The big news prior to last night’s game was that Michael Jordan sent a “State of the Bobcats”-type of letter to the season ticket holders—cool! I wonder if he gave it some sort of official “Jumpman” seal in the letterhead. Not sure if he created a Bobcats Fan Bill of Rights, but MJ basically accepted responsibility for everything except leaving customers on an airport tarmac for ten hours. Apparently His Airness is also “disappointed” with our 19 wins (although with this lineup, one wonders how many he expected at this point—22, 23?), and then he went on to say that “if you know anything about me”—which is kind of a funny line considering he’s arguably one of the 5 most famous people on the planet—“you know how much I hate to lose.” Jordan also made several guarantees that the team would begin acquiring big time free agents, which was important, because lately I’ve noticed a lot of managers are reluctant to admit that they’re always looking for ways to improve the team.
No doubt spurred on by MJ’s Address, the Bobcats looked terrific last night against New Orleans. When we last played the Hornets in November our problem was Peja Stojakovic. Not this time, as Peja not only hasn’t carried the team on his back as hoped, he also injured his back and has been gone practically the whole season. Also out for the Hornets was some guy named Marcus Vinicius, which didn’t really impact anything either way, but I wanted to mention it because having spent the previous hour watching the latest episode of Rome, it threw me for a loop.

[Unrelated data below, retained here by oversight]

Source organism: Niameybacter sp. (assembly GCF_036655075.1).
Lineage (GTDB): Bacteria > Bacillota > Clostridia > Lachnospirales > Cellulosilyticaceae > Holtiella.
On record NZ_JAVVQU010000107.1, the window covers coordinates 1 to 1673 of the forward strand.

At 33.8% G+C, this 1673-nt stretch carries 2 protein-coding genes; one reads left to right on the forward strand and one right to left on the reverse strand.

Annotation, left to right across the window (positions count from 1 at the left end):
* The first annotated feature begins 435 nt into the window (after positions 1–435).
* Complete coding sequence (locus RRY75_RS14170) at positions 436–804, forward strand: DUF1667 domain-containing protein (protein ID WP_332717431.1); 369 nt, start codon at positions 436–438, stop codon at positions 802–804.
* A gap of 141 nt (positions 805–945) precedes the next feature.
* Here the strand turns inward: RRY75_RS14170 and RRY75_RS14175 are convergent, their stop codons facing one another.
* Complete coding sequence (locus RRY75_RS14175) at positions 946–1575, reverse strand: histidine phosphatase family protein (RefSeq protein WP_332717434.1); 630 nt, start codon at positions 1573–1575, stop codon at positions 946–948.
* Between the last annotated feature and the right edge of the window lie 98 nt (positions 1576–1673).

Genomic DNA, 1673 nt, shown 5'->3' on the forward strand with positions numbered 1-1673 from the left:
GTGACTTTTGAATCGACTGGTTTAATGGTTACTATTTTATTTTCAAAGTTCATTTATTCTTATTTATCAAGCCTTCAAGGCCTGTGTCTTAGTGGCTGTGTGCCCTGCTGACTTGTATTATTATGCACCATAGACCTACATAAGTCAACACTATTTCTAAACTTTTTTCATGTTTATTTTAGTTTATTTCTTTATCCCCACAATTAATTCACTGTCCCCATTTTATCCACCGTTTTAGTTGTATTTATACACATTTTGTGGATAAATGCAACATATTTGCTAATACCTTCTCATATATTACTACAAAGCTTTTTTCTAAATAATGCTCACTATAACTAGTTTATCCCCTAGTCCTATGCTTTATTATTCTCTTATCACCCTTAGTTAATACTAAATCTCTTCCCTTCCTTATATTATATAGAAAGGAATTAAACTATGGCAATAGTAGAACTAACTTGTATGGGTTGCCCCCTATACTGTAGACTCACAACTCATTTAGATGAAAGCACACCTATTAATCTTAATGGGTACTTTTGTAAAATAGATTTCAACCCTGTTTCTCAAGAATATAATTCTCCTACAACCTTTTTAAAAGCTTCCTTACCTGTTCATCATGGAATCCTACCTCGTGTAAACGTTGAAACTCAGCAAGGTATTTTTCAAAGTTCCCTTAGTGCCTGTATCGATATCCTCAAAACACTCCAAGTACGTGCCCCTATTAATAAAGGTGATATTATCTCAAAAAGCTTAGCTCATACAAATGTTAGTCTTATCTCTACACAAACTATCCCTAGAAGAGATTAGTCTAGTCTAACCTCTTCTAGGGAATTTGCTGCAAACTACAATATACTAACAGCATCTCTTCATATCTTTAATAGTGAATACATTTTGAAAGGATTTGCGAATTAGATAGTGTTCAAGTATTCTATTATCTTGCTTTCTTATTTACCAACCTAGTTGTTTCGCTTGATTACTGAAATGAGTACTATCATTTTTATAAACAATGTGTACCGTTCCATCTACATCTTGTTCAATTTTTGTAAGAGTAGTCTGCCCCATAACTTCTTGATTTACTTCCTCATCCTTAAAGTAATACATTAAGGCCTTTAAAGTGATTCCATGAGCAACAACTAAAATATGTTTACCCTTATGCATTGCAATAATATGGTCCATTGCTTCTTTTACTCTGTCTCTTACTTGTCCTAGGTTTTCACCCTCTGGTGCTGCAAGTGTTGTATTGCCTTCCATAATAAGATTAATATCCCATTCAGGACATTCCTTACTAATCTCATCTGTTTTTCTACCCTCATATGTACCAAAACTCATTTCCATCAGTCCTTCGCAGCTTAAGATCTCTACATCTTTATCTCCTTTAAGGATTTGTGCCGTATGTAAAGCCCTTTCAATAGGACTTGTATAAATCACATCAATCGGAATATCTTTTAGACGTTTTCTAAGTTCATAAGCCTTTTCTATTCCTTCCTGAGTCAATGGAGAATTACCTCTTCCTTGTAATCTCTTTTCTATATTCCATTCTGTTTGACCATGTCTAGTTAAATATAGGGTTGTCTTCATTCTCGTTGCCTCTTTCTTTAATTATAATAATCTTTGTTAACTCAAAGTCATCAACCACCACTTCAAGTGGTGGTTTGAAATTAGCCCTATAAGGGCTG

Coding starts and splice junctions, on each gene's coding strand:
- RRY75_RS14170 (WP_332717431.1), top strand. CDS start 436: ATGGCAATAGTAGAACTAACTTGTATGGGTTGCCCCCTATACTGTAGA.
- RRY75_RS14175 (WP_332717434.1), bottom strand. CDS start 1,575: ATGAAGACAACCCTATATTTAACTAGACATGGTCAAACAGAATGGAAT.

Anyway, this time the problem was Chris Paul, who just before halftime snapped and drove to the hoop himself, like, five straight times, brought the Hornets to within ten, and then started the 3rd quarter sprinting again and briefly putting New Orleans ahead. He capped it all off by nearly getting most of the Bobcats ejected after initiating one of those shoving/pushing deals that resulted in a bunch of technicals. It was a fairly benign fracas as these things go, although I’m sure it won’t stop the New York Times, Newsweek, and possibly even The Economist from starting a new cycle of “Another Black Eye for the NBA” series of articles.
Though CP3 won that battle, it was arch-nemesis Raymond Felton and company who won the war. Rejuvenated by the weekend’s Sophomore-Rookie Challenge, in which he and Adam Morrison scored 17 and 16 points, respectively (although considering the level of defense in that game, those numbers may actually have been below average), Felton had a commanding 21 points and 11 assists while pulling triple duty (Jeff McInnis was out, and Brevin Knight…well, from now on I’ll just report when he’s in). Felton had help from the usual suspects: Emeka Okafor (16 points, 15 rebounds, 5 blocks), and Gerald Wallace (21 points, 7 rebounds), who I’d describe as “ninja-like,” except I don’t imagine ninjas often called for five personal fouls and a technical for pushing and shoving. Wallace also had an awesome slam on Jannero Pargo —not sure if it qualifies as “posterizing,” since Pargo’s only 6-1, but it was impressive
And hey, who’s that old guy running around out there, playfully goofing around with (a younger looking) Byron Scott in between drawing charging penalties—were we the ones who ended up taking a chance Scottie Pippen? Oh no, wait, it’s Derek Anderson! That’s right, he’s with us, isn’t he? Man, he’s been out for so long, I couldn’t remember if he was injured or if we’d only hired him as a part-time consultant. Derek’s Crafty Efficiency Rating has got to be among the best in the league, and he drew a huge foul at the end of the game and then sank two free throws to ice it.